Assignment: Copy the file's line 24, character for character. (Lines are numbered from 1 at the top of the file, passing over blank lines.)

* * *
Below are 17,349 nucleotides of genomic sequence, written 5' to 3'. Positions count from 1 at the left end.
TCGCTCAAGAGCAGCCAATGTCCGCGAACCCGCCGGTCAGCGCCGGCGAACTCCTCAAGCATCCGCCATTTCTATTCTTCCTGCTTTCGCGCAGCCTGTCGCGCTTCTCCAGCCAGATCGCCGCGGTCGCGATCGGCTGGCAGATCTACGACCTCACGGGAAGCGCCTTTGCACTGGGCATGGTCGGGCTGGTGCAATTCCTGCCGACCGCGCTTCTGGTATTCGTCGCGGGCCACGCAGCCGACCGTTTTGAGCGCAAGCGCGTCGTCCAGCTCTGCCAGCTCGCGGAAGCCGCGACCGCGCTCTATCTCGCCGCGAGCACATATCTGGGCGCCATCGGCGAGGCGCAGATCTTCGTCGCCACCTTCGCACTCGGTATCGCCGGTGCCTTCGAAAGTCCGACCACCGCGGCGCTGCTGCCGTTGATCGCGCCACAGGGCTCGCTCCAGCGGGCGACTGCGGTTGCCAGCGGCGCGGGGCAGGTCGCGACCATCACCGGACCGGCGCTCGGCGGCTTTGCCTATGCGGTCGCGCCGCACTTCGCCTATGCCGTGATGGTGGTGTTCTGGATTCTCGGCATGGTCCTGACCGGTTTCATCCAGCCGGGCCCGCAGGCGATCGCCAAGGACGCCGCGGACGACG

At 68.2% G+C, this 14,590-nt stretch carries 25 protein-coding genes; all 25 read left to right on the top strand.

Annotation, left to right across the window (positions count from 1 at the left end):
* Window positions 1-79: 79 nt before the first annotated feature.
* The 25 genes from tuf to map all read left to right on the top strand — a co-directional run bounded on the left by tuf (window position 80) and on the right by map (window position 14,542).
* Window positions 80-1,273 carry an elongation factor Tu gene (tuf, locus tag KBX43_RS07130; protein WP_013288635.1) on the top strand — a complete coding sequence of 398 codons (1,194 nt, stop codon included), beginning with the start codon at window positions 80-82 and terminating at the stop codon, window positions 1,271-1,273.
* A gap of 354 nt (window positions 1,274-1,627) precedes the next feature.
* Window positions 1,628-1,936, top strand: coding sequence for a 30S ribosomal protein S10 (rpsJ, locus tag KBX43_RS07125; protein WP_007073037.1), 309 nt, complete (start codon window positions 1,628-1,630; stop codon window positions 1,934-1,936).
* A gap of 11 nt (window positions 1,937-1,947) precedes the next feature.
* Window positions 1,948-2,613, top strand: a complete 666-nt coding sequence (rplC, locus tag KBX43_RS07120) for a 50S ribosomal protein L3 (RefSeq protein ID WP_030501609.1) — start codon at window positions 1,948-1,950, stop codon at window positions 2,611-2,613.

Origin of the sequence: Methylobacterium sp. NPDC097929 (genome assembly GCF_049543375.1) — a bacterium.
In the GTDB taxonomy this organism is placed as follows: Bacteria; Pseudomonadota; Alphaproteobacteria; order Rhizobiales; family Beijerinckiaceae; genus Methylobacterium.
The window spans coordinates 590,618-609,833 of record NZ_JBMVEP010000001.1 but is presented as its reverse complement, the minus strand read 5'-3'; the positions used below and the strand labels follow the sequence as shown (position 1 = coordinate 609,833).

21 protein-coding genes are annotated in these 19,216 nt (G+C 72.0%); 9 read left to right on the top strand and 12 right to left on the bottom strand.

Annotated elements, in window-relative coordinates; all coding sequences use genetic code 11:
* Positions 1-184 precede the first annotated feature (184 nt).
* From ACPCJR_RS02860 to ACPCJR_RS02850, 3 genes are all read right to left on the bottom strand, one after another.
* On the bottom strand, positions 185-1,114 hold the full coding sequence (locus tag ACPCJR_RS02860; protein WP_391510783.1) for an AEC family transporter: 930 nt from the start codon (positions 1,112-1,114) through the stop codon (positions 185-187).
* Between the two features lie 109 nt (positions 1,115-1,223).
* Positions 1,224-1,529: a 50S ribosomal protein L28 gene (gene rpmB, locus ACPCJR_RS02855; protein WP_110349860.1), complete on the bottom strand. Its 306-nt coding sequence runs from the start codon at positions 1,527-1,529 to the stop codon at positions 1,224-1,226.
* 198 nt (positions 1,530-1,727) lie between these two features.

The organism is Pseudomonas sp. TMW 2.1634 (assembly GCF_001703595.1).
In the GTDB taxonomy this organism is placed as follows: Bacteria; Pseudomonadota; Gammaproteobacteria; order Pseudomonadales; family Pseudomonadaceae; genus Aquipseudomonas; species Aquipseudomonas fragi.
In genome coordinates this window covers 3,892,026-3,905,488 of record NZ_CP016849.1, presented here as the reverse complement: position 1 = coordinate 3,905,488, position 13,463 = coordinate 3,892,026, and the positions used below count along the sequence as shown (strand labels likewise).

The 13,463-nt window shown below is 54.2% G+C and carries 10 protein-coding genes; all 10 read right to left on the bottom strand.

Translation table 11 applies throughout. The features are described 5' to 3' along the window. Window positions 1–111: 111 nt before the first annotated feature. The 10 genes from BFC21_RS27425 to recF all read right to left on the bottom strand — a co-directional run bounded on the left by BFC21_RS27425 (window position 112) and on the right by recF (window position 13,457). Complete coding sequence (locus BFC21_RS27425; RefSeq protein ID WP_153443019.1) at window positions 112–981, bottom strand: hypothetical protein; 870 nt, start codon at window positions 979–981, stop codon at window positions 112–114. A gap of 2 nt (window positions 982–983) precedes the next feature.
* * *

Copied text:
In the GTDB taxonomy this organism is placed as follows: Bacteria; Pseudomonadota; Gammaproteobacteria; order Pseudomonadales; family Pseudomonadaceae; genus Aquipseudomonas; species Aquipseudomonas fragi.